I wonder how the stick could have get caught into some gearings or metal parts because I know that it is away from these and is made to a certain length to just have the oil level. It was good the engine was not hot because I too did something stoooopid: removing the dipstick while engine is running and having done some 20 kms. What bike is it? Most probably the big kinda gear (lol is sux in mechanics) but why don;t you take the bike to the Honda garage and have a bike surgery? but stil ROLF about your irresponsibility
Solomolo RiderJuly 27, 2008 at 8:35 pm #9390
The dipstick was bent but no pieces were broken off. When I have the bike in neutral and hit the starter button, I can hear the starter motor turning things over and I hear pulsing from the exhaust, but it doesn’t catch. I had just installed a new battery and before this morning’s incident, the bike started almost immediately with a quick touch of the starter button. I hate learning things the hard way………..
–“You don’t get to be old bein’ no foo, see? Lotta young wise men that’s deaaad as a motha!#@% ain’t they?– Richard Pryor as “Mudbone”July 28, 2008 at 3:53 am #9409ShannonGParticipant
That sucks. I have no idea what you did. But I smell $$$$$.July 28, 2008 at 4:06 am #9410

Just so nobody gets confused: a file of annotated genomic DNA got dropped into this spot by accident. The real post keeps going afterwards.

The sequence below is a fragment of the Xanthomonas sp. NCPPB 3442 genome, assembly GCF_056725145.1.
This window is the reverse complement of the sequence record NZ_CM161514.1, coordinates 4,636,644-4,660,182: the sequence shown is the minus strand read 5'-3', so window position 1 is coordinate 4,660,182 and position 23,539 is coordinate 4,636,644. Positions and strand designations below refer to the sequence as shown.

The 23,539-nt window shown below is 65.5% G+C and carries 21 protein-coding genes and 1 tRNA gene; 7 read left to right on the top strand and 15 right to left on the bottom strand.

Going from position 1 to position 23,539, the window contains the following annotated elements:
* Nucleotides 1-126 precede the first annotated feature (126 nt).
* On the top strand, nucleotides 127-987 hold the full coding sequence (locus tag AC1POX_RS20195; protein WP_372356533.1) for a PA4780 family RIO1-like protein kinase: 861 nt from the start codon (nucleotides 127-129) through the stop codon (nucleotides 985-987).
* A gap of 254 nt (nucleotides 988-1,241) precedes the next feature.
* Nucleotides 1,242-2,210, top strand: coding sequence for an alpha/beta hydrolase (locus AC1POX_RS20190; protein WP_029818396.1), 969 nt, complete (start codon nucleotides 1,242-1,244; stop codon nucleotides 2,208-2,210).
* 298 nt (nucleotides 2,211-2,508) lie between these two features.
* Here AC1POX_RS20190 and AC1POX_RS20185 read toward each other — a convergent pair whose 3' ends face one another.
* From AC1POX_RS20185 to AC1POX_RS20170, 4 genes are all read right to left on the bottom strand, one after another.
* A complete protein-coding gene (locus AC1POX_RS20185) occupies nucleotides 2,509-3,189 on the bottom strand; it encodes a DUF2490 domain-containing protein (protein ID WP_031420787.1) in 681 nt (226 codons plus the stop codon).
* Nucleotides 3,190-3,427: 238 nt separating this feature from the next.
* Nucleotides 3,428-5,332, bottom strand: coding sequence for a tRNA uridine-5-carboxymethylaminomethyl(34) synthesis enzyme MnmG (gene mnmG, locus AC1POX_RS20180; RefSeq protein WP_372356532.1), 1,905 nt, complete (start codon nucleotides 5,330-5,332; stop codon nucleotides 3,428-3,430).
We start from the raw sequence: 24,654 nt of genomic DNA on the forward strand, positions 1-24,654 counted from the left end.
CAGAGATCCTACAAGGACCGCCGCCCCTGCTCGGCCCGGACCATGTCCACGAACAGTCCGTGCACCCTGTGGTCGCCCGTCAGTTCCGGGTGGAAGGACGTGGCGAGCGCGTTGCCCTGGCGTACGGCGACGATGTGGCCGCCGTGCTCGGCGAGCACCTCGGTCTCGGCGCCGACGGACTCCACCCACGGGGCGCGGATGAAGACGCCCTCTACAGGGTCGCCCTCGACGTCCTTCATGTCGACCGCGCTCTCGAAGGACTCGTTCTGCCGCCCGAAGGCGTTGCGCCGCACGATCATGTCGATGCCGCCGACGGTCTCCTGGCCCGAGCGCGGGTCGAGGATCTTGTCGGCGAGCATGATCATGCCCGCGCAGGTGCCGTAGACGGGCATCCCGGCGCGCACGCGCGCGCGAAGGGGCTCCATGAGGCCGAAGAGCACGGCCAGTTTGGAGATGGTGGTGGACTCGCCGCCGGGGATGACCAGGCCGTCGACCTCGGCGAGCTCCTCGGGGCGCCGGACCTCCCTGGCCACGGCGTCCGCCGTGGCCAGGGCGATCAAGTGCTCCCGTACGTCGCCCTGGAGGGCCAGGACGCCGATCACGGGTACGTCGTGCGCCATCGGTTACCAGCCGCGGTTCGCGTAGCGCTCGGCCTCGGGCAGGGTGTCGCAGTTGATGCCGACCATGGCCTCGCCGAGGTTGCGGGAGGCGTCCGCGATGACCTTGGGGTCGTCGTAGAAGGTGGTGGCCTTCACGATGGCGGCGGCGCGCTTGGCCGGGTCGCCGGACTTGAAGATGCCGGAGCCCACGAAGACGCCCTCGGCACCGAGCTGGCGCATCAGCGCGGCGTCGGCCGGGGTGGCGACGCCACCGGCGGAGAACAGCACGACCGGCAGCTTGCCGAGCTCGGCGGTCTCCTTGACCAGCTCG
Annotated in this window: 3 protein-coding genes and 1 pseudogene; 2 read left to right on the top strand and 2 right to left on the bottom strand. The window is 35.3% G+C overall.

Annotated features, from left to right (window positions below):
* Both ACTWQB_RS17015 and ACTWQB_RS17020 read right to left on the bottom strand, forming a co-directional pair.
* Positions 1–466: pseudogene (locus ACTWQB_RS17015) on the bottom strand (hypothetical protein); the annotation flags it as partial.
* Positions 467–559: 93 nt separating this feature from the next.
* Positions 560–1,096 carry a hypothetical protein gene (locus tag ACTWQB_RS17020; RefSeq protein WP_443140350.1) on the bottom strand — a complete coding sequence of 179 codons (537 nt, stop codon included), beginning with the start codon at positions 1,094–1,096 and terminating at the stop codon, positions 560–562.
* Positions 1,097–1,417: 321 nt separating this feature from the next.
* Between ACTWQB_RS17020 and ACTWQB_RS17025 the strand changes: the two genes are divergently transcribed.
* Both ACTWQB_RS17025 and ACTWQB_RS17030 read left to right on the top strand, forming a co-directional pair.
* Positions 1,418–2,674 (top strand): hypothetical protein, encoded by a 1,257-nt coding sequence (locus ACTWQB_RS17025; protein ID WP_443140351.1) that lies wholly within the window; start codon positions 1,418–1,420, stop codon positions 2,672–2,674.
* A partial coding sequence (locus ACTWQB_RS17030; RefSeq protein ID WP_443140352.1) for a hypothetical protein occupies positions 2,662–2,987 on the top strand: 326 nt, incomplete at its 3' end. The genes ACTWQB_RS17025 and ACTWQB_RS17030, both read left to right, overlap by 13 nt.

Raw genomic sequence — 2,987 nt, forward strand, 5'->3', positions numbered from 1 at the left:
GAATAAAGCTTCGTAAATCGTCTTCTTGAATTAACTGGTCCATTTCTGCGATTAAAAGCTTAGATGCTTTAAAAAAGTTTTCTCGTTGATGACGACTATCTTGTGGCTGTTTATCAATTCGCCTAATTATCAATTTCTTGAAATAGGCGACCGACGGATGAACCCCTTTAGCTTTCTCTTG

I spent most of the day trouble-shooting the problem…As best as I can figure so far, I’m getting fuel to the cylinders because I can smell it coming out the exhaust. I’m getting compression because when I removed one spark plug and tried turning over the engine, it turns over. The missing component seems to be electrical. I grounded out the spark plug against the cylinder block and didn’t get a spark. After looking a little deeper, I was able to trace what looks like two wires going to what appears to be a sensor in the crankcase. Is there an electrical component normally found as part of the crank case assembly? Is there a sensor that could have gotten damaged which would prevent all four spark plugs from firing? It seems to make the most sense to me since when the dipstick got caught on whatever was moving in there, the engine suddenly stopped. If there were no electronics in the crankcase, I would assume if it was a mechanical issue, the engine would probably make some weird noises, and if it was serious enough would have made some kind of grinding noise. Any thoughts?